Personalization has become the priority for nearly all businesses. As competition increases, businesses face even more pressure to create targeted experiences that drive consumer engagement. According to Accenture, “91 percent of consumers are more likely to shop with brands who recognize, remember, and provide relevant offers and recommendations.” Your customers and fans want access to the specific content they are interested in–in the form of images, videos, stories, etc.–for a unique, curated experience.
The first step is to balance a personalized or templated approach for your content strategy. Using a template is a more straightforward process. There is very little effort needed except for minor changes like selecting your color scheme or other similar details. But a personalized platform allows you to deliver relevant content based on audience interests and motivations, which should provide greater ROI and ROE (return on experience).
In the case of a professional basketball team, consider targeting fans based on their previous history, behaviors, purchases, and whether or not they are season ticket holders. You only have their attention for a limited amount of time and it’s imperative that they are hit with the right message. Offer exclusive content that is only available within the app. Perhaps they only want player stats–make sure those are visible and easy to access. If they are in the arena, serve up content that relates to making their experience better for the next four hours, perhaps a happy hour special at the bar closest to their seat.
Engaging with customers and creating a unique experience has become even more nuanced this year, with NBA fans left to enjoy the game virtually instead of within the arena. Savvy NBA teams have offered fans an exclusive in-app live game experience coupled with targeted retail purchasing opportunities.
Data Point No. 4: Learn the ABCs of microservices and APIs.
When moving from legacy technology to a modern suite of tools, systems must be able to effectively communicate and share data across previously siloed departments. When companies harness the capabilities of software platforms with modern APIs, they can speed up development time. Future integrations will also be less complex.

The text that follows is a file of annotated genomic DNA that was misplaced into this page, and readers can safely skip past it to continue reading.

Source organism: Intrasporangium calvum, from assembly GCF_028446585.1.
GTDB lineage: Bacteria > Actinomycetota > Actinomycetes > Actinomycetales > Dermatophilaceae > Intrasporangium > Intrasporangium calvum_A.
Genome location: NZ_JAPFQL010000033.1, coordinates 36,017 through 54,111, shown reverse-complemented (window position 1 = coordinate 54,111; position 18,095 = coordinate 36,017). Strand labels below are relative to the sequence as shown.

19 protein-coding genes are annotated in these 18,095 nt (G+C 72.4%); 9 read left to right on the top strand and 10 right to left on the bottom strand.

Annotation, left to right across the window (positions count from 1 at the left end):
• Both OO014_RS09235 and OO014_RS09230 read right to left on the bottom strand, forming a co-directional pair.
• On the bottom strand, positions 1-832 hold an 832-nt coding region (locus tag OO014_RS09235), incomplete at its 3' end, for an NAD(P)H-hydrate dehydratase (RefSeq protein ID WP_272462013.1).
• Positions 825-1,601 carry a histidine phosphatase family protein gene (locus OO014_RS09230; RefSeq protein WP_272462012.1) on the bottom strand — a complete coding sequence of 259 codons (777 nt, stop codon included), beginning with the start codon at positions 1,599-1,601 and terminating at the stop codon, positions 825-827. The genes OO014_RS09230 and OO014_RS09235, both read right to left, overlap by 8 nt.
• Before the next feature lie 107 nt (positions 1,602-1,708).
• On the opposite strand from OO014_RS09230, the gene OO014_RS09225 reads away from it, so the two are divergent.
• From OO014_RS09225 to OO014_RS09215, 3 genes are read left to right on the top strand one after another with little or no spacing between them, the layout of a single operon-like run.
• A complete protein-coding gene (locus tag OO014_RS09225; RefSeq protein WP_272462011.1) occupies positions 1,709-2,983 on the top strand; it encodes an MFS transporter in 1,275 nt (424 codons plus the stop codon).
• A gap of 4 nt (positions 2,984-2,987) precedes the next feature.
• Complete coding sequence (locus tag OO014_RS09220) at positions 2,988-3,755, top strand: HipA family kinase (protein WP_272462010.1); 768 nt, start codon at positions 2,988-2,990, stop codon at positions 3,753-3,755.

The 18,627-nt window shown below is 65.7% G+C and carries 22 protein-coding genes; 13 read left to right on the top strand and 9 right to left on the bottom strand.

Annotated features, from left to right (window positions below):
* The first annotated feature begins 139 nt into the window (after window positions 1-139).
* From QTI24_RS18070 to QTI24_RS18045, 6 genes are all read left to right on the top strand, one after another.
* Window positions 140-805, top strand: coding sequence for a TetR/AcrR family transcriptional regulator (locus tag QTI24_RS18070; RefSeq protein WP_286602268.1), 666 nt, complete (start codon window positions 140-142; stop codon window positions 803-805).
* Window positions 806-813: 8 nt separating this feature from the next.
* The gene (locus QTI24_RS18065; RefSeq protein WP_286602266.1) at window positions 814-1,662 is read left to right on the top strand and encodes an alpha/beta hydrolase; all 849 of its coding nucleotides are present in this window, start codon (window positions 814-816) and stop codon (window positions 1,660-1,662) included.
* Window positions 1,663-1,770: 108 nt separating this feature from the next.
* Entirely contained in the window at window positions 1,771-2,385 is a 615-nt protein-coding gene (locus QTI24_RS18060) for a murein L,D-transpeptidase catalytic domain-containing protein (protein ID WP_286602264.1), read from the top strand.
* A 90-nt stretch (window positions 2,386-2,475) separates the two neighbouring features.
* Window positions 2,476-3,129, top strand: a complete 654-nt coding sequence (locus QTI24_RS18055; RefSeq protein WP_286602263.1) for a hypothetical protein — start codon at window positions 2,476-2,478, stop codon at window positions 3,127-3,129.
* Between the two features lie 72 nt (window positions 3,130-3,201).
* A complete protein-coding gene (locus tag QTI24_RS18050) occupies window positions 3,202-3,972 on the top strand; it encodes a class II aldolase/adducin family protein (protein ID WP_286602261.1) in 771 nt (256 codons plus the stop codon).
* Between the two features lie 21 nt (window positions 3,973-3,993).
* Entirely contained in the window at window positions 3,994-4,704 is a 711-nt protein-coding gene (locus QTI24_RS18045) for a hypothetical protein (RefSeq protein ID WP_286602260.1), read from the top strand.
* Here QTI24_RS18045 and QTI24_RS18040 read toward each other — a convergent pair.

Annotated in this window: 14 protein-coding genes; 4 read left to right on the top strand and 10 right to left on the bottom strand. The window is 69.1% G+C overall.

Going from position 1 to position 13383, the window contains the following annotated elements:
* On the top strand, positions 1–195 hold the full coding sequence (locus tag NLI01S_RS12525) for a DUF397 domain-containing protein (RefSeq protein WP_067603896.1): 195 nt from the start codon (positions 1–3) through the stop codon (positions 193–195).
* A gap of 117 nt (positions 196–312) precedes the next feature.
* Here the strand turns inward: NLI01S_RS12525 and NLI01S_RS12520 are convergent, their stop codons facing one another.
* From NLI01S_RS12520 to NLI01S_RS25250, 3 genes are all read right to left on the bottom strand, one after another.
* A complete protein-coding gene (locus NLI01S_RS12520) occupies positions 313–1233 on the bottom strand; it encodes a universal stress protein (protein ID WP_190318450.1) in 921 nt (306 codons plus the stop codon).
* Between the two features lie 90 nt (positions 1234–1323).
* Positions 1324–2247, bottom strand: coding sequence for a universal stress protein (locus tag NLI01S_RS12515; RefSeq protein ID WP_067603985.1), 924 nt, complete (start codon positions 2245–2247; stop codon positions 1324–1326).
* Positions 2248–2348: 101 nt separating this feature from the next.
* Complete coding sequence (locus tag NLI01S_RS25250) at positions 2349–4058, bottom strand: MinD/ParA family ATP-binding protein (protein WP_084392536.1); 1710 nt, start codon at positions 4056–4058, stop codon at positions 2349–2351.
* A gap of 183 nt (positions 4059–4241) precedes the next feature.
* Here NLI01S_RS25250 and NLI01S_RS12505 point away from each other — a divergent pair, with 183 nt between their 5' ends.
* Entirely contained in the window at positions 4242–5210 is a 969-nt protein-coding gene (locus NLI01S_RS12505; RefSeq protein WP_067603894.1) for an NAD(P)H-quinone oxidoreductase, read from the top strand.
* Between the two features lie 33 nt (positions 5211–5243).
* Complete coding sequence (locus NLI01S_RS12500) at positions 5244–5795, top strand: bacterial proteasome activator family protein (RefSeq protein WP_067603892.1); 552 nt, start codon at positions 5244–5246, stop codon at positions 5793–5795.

But getting these systems to effectively communicate can be an unexpected burden of time and money. Inflexible back-office systems can be challenging to integrate and time-consuming to adapt. According to one report, legacy systems, challenges with integration and deficient APIs were blamed as the main factors that complicated or delayed the delivery of new web or mobile apps.
Integrations that are pre-built save time; building from scratch is a challenging process. Many IT teams either lack the knowledge of how to effectively approach integration or are just stretched too thin to properly manage the process. The power of seamless integrations offers quicker time-to-market and more synergy between partners. You can build this in-house or invest in a trusted partner who can facilitate this process.
Data Point No. 5: Let the data (analytics) guide your business.
This is the moment when you capitalize on your investment in digital transformation. Learn what your customers and fans are doing, what they are engaged in, and then let that influence your future business decisions. Look for areas to expand–or even cut back–your business investments, generate greater fan engagement, and create monetization.
Perhaps your analytics will reveal an area that is not being capitalized on. For example, it’s time for renewals and you are having a hard time reaching season ticket members through email. But with mobile tickets you will know exactly when a member scans into the game. Can you send him or her a personalized push notification with an incentive to renew while at the arena? Better yet, can you send a notification to the sales rep assigned to this member to go visit them at their seat to help them renew right there on the spot?